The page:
is recognized.
STEP 3: DETErMINE THE
TrANSACTIoN PrICE
The transaction price is the amount
of consideration to which an entity
expects to be entitled in exchange
for transferring goods or services. To
determine the transaction price, an
entity would consider the terms of
continued on page 37
NatioNal assoCiatioN of surety BoNd ProduCers | WWW.NASBP.orG 33
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Surety Bond Quarterly - Fall 2014

Table of Contents for the Digital Edition of Surety Bond Quarterly - Fall 2014

2014-2015 NASBP Executive Committee
NASBP Upcoming Meetings and Workshops
From the CEO: Successful construction relationships require the right relationship
Practical Insights: What you need to know - bond and lien notice pitfalls
SuretyLearn.org: An invaluable resource
Advocacy update
Nov. 12-3 Conference addresses the twists and turns of best value selection - and other timely topics
Surety Bond Guarantee Program changes for the better
Front Line Underwriting: Choosing a quality construction CPA
Getting in the weeds: Requirements of marijuana surety bonds
Encrypting email
It’s Finally Here: The new revenue recognition standard
CPAs standing in the GAAP
Resource Directory
Index to Advertisers
Surety Bond Quarterly - Fall 2014 - cover1
Surety Bond Quarterly - Fall 2014 - cover2
Surety Bond Quarterly - Fall 2014 - 3
Surety Bond Quarterly - Fall 2014 - 4
Surety Bond Quarterly - Fall 2014 - 5
Surety Bond Quarterly - Fall 2014 - 6
Surety Bond Quarterly - Fall 2014 - NASBP Upcoming Meetings and Workshops
Surety Bond Quarterly - Fall 2014 - From the CEO: Successful construction relationships require the right relationship
Surety Bond Quarterly - Fall 2014 - 9
Surety Bond Quarterly - Fall 2014 - Practical Insights: What you need to know - bond and lien notice pitfalls
Surety Bond Quarterly - Fall 2014 - 11
Surety Bond Quarterly - Fall 2014 - SuretyLearn.org: An invaluable resource
Surety Bond Quarterly - Fall 2014 - 13
Surety Bond Quarterly - Fall 2014 - Advocacy update
Surety Bond Quarterly - Fall 2014 - 15
Surety Bond Quarterly - Fall 2014 - Nov. 12-3 Conference addresses the twists and turns of best value selection - and other timely topics
Surety Bond Quarterly - Fall 2014 - 17
Surety Bond Quarterly - Fall 2014 - Surety Bond Guarantee Program changes for the better
Surety Bond Quarterly - Fall 2014 - 19
Surety Bond Quarterly - Fall 2014 - 20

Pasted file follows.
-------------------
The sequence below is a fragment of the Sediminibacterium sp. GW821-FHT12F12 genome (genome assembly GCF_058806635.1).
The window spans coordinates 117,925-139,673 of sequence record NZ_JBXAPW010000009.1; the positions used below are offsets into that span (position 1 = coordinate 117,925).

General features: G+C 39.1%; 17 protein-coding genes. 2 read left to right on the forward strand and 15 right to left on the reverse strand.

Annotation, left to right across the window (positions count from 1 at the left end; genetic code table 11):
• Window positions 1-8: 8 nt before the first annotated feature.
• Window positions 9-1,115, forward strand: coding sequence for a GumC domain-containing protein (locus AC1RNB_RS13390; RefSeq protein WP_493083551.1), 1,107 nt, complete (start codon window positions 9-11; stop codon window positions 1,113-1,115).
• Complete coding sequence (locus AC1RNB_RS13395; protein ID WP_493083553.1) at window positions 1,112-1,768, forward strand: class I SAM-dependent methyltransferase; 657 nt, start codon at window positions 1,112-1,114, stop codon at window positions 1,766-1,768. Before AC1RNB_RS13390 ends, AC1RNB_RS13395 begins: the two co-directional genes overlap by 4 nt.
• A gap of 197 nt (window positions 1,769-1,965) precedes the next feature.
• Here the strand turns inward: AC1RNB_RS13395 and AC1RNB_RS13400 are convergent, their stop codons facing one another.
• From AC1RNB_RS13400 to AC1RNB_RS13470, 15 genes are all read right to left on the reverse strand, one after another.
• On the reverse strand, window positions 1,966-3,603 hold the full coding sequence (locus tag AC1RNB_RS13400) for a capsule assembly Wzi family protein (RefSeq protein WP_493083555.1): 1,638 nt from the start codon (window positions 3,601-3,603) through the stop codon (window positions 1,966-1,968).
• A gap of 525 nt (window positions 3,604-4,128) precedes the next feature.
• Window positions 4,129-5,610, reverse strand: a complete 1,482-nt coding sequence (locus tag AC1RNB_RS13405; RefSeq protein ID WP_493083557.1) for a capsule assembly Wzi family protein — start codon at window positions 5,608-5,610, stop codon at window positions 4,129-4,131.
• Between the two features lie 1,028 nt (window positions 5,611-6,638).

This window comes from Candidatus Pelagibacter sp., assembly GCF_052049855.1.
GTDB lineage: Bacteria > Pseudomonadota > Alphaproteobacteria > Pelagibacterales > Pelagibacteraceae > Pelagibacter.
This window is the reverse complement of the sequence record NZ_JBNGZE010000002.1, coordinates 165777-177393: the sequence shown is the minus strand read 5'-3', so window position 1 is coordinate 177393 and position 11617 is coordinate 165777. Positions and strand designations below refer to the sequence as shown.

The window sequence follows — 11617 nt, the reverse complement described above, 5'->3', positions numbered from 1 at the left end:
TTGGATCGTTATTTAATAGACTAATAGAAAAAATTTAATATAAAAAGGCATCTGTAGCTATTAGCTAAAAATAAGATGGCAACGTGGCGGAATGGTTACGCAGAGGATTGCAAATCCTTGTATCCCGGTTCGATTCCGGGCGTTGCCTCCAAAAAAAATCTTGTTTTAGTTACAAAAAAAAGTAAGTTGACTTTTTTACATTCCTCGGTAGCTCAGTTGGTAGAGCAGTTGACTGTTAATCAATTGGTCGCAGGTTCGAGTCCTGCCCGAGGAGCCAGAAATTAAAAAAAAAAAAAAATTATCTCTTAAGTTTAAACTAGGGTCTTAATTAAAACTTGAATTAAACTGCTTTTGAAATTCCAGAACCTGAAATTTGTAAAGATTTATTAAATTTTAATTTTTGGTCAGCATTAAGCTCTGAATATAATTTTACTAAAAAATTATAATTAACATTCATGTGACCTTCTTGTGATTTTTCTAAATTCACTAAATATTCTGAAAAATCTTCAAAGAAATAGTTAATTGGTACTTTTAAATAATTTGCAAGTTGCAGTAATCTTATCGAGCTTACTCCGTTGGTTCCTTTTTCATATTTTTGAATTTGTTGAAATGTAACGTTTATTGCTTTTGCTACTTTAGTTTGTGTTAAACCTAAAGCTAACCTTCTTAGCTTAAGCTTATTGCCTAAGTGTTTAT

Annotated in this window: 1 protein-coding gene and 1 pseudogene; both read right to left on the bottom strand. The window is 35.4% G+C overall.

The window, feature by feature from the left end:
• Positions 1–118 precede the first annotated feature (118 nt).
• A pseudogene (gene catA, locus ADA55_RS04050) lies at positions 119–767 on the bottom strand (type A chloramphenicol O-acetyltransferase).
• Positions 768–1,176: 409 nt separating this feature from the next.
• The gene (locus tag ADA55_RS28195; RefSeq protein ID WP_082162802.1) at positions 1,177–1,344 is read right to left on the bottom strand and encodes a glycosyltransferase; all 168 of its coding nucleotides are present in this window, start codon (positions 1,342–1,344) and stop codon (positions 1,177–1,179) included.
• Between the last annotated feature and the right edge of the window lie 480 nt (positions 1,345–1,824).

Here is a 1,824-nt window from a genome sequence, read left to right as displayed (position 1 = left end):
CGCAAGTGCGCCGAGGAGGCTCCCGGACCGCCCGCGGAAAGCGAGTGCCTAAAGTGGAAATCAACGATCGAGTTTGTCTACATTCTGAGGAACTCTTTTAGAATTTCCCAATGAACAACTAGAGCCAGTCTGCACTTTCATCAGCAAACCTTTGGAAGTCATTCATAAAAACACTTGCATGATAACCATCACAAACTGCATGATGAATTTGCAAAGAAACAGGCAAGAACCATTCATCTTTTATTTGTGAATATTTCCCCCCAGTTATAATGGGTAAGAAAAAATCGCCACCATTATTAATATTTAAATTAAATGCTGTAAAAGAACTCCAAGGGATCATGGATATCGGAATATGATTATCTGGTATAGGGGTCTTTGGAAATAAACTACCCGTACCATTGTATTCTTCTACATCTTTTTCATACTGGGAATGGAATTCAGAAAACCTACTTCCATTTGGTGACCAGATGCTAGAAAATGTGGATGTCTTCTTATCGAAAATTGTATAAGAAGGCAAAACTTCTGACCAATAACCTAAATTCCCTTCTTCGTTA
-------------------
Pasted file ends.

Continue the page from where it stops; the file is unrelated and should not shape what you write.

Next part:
Surety Bond Quarterly - Fall 2014 - 21
Surety Bond Quarterly - Fall 2014 - Front Line Underwriting: Choosing a quality construction CPA
Surety Bond Quarterly - Fall 2014 - 23
Surety Bond Quarterly - Fall 2014 - 24
Surety Bond Quarterly - Fall 2014 - 25
Surety Bond Quarterly - Fall 2014 - Getting in the weeds: Requirements of marijuana surety bonds
Surety Bond Quarterly - Fall 2014 - 27
Surety Bond Quarterly - Fall 2014 - Encrypting email
Surety Bond Quarterly - Fall 2014 - 29
Surety Bond Quarterly - Fall 2014 - 30
Surety Bond Quarterly - Fall 2014 - 31
Surety Bond Quarterly - Fall 2014 - It’s Finally Here: The new revenue recognition standard
Surety Bond Quarterly - Fall 2014 - 33
Surety Bond Quarterly - Fall 2014 - CPAs standing in the GAAP
Surety Bond Quarterly - Fall 2014 - 35
Surety Bond Quarterly - Fall 2014 - 36
Surety Bond Quarterly - Fall 2014 - 37
Surety Bond Quarterly - Fall 2014 - 38
Surety Bond Quarterly - Fall 2014 - Resource Directory
Surety Bond Quarterly - Fall 2014 - 40
Surety Bond Quarterly - Fall 2014 - 41
Surety Bond Quarterly - Fall 2014 - 42
Surety Bond Quarterly - Fall 2014 - 43
Surety Bond Quarterly - Fall 2014 - 44
Surety Bond Quarterly - Fall 2014 - 45
Surety Bond Quarterly - Fall 2014 - 46
Surety Bond Quarterly - Fall 2014 - 47
Surety Bond Quarterly - Fall 2014 - 48
Surety Bond Quarterly - Fall 2014 - 49
Surety Bond Quarterly - Fall 2014 - 50
Surety Bond Quarterly - Fall 2014 - 51
Surety Bond Quarterly - Fall 2014 - 52
Surety Bond Quarterly - Fall 2014 - 53
Surety Bond Quarterly - Fall 2014 - 54
Surety Bond Quarterly - Fall 2014 - 55
Surety Bond Quarterly - Fall 2014 - 56
Surety Bond Quarterly - Fall 2014 - 57
Surety Bond Quarterly - Fall 2014 - Index to Advertisers
Surety Bond Quarterly - Fall 2014 - cover3
Surety Bond Quarterly - Fall 2014 - cover4
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https://www.nxtbook.com/naylor/SBPQ/SBPQ0417
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https://www.nxtbook.com/naylor/SBPQ/SBPQ0415